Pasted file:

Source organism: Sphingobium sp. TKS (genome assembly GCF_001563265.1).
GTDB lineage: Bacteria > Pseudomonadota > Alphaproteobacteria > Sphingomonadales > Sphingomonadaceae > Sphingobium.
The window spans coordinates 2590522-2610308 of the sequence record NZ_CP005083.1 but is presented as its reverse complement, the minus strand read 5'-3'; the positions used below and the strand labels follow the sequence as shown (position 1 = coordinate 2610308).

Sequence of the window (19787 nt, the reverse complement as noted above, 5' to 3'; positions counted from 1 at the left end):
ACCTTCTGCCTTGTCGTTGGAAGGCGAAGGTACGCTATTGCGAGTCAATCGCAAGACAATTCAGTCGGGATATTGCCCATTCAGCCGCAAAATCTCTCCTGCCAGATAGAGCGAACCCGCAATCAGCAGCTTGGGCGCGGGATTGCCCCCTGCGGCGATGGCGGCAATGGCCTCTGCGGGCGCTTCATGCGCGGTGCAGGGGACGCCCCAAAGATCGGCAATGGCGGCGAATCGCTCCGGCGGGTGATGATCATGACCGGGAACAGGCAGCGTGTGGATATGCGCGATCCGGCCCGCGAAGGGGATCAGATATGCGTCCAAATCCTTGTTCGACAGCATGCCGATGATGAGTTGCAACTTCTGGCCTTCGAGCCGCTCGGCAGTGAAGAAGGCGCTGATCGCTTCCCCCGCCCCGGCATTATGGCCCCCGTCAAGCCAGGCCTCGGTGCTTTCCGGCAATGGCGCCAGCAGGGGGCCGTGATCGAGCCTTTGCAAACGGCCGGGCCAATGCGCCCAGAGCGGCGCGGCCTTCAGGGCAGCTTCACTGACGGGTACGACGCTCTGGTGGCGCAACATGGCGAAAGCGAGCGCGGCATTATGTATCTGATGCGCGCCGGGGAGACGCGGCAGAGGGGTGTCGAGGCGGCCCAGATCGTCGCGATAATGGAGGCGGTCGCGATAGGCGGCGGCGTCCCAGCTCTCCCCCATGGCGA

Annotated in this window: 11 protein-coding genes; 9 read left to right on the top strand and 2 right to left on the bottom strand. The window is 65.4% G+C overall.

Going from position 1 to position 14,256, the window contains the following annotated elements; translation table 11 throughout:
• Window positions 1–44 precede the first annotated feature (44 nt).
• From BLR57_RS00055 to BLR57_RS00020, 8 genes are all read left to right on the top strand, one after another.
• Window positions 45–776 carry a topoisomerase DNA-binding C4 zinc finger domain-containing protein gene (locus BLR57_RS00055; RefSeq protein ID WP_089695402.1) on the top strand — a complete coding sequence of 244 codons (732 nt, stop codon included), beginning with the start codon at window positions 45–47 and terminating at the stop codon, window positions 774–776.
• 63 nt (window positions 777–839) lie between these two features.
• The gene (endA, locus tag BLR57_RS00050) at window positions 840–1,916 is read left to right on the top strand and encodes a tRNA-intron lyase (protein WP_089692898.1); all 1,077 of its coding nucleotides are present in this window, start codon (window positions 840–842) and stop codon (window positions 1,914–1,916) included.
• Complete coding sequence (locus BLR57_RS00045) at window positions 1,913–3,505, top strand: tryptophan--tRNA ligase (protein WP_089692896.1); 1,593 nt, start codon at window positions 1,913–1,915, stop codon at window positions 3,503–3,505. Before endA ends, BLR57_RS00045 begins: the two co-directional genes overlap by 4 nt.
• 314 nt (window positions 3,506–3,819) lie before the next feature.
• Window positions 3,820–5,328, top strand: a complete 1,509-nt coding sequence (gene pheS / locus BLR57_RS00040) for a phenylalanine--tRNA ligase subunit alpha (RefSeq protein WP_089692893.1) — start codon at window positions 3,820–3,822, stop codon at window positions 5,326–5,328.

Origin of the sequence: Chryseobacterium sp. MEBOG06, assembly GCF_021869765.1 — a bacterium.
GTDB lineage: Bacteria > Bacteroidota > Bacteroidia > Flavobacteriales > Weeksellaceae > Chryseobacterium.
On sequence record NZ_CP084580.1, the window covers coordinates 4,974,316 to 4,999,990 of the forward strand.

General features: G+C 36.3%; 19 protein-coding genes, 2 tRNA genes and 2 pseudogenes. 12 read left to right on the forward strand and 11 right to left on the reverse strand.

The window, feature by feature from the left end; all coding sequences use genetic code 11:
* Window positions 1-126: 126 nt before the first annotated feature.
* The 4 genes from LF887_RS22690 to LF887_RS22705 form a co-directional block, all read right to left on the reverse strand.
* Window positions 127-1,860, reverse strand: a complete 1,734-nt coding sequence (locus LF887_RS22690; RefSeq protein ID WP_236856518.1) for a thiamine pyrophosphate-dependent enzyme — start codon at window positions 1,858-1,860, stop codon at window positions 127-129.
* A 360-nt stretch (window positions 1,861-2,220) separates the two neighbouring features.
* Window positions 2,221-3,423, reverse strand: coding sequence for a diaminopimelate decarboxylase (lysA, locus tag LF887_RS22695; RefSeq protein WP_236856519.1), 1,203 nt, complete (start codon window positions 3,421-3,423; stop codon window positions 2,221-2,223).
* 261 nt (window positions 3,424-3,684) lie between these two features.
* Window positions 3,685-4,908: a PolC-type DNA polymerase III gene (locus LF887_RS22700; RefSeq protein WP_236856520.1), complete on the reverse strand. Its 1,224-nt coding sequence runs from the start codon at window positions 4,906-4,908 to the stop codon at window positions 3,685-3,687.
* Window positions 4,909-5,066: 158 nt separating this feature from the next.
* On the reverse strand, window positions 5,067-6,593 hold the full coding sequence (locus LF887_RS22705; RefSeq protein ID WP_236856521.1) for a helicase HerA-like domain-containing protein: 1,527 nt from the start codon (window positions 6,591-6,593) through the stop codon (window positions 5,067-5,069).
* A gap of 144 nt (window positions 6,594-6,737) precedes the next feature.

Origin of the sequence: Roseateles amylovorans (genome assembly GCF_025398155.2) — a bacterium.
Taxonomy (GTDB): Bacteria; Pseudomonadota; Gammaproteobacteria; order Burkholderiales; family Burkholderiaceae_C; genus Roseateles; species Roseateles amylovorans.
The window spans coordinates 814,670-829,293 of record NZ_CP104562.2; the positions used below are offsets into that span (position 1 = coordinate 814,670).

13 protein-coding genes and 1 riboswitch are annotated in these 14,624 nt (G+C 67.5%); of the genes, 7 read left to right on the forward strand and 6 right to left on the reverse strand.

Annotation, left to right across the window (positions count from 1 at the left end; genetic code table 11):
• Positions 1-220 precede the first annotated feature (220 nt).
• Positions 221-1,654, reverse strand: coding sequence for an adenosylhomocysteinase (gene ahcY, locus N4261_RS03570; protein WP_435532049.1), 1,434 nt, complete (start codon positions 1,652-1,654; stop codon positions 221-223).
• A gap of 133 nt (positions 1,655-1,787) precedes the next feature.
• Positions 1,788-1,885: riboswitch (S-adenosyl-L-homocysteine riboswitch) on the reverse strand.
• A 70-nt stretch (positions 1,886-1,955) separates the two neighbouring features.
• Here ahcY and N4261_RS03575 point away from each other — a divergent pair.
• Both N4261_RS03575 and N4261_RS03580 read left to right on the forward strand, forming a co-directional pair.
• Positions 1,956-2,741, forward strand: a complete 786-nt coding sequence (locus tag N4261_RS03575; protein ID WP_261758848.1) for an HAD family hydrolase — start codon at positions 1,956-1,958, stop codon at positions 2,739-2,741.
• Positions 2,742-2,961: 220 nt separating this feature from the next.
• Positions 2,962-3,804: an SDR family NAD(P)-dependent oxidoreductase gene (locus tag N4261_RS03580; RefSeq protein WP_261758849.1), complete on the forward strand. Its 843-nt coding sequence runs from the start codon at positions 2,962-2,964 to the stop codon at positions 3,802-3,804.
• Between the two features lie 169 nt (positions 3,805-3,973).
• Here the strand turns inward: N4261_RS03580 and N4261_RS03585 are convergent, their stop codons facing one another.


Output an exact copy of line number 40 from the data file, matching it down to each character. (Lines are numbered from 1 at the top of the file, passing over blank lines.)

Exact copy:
• A 70-nt stretch (positions 1,886-1,955) separates the two neighbouring features.